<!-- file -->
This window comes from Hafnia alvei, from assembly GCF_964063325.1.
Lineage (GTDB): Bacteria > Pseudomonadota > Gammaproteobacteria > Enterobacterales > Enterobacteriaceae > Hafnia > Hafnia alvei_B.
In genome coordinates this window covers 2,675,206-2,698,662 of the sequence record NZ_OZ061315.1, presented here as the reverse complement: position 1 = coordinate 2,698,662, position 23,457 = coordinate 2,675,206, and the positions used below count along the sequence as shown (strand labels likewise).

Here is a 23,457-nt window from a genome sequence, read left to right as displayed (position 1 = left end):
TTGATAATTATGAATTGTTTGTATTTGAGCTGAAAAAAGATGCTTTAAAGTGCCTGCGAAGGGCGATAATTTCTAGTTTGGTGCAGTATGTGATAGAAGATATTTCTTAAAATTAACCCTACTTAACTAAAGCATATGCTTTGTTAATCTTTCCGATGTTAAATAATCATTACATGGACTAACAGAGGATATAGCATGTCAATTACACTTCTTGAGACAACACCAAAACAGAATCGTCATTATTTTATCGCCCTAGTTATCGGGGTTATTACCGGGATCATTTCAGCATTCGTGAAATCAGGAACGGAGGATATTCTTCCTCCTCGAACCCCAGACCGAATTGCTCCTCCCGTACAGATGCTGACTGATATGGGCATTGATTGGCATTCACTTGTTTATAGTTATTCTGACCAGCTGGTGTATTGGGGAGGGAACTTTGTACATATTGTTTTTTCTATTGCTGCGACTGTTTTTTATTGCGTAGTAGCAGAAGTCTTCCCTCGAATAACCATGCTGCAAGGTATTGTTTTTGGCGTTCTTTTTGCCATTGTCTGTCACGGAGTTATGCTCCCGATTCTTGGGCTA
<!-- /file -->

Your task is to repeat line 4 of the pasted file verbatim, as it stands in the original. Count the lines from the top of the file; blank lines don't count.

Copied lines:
Here is a 23,457-nt window from a genome sequence, read left to right as displayed (position 1 = left end):